1. Olson, I think, treats “Christianity” as a fixed, self-sufficient religious system, a comprehensive account of how things are, in competition with other religious and increasingly with other irreligious worldviews for the adherence of modern individuals. That way of thinking is bound to miss the “essence” of what is described in the New Testament. It is an example of theological reflection that is, on the face of it, out of touch with the revolution that has taken place in New Testament studies over the last 50-60 years.
2. Any definition of the “essence of Christianity” that does not reference the story of Israel must be considered fundamentally flawed. That goes also for the Nicene Creed. We cannot explain either Jesus or the impact that he had without taking into account the concrete historical circumstances of first century Judaism. Jesus portrays himself as the “son” sent to the mismanaged vineyard of Israel to do the work of a servant (Mk. 12:1-11). Paul agrees with this portrayal: Jesus was sent at a critical moment in Israel’s history to redeem those under the Law (Gal. 4:4-5; Rom. 8:3). We have to explain what Jesus had to do with Israel.
3. The defining event in the New Testament is not the death but the resurrection of Jesus and his exaltation to the right hand of God. The significance of this in the context of the story about Israel emerges in two stages, both having to do with the prophetic announcement about the kingdom of God—another key element that does not feature in Olson’s definition.
First, it meant that Jesus was—and would eventually be seen to be (cf. Mk. 14:62)—the solution to the crisis confronting first century Israel. The nation was on a broad road leading to a war against Rome that would culminate in the destruction of Jerusalem and the temple. It’s as simple as that. Only those Jews who followed Jesus down a narrow and difficult road of repentance and suffering would experience the life of the age to come.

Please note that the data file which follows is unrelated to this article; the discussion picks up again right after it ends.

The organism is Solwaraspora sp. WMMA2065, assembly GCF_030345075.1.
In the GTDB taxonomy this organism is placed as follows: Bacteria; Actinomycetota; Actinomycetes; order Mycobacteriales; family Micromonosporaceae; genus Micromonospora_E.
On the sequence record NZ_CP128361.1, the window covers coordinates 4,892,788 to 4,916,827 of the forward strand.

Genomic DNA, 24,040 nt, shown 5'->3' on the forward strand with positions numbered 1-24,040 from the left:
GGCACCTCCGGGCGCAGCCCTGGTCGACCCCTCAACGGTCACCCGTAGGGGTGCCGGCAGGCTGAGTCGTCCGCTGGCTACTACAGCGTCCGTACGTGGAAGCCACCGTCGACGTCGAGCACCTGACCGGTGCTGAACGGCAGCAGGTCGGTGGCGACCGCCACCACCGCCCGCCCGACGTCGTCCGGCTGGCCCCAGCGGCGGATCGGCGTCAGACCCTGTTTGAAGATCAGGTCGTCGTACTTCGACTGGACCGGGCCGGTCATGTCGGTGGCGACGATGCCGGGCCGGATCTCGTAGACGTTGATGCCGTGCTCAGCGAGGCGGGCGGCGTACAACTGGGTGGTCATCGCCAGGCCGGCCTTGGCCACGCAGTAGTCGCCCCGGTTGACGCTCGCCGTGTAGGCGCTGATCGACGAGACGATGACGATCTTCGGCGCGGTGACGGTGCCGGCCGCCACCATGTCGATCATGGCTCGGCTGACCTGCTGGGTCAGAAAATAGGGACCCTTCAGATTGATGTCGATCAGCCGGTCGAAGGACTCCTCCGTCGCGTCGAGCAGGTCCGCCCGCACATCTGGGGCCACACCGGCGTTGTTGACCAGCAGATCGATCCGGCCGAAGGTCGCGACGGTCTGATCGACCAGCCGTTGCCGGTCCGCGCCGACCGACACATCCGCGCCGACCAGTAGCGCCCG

The sermon on the mount is not a summary of a general Christian ethic that might meaningfully be implemented today. Jesus is teaching the vulnerable community of his Jewish disciples how to deal with the peculiar pressures that they would face in the period leading up to the storm and flood that would destroy the house of Israel. To be sure, we can pick out the bits that we like, but the thing as a whole is stitched tightly into the tapestry of the unfolding story. Why vandalise it?
Secondly, the resurrection and exaltation of Jesus came to be understood also to entail his eventual rule over the nations of the Greek-Roman world (cf. Rom. 15:12). Paul’s mission was to proclaim—quite absurdly when you think about it—to the peoples of the empire, from Jerusalem to Spain, that the God of the Jews had given all these nations to his Son as his heritage, to rule with a rod of iron, in the words of Psalm 2. It was only a matter of time.
4. Between these two eschatological outcomes, however, a major narrative disruption occurs. Jesus and his followers in Jerusalem and Judea foresaw a catastrophic “judgment” against the current corrupt generation of Jews and the emergence of a renewed faithful Israel in the immediate aftermath. It happened, however, that Gentiles were more impressed by this story about Israel’s messiah than Jews were (cf. Acts 13:44-50). The churches increasingly became precursors, therefore, not of renewed Israel but of the far more spectacular transformation of the whole pagan world.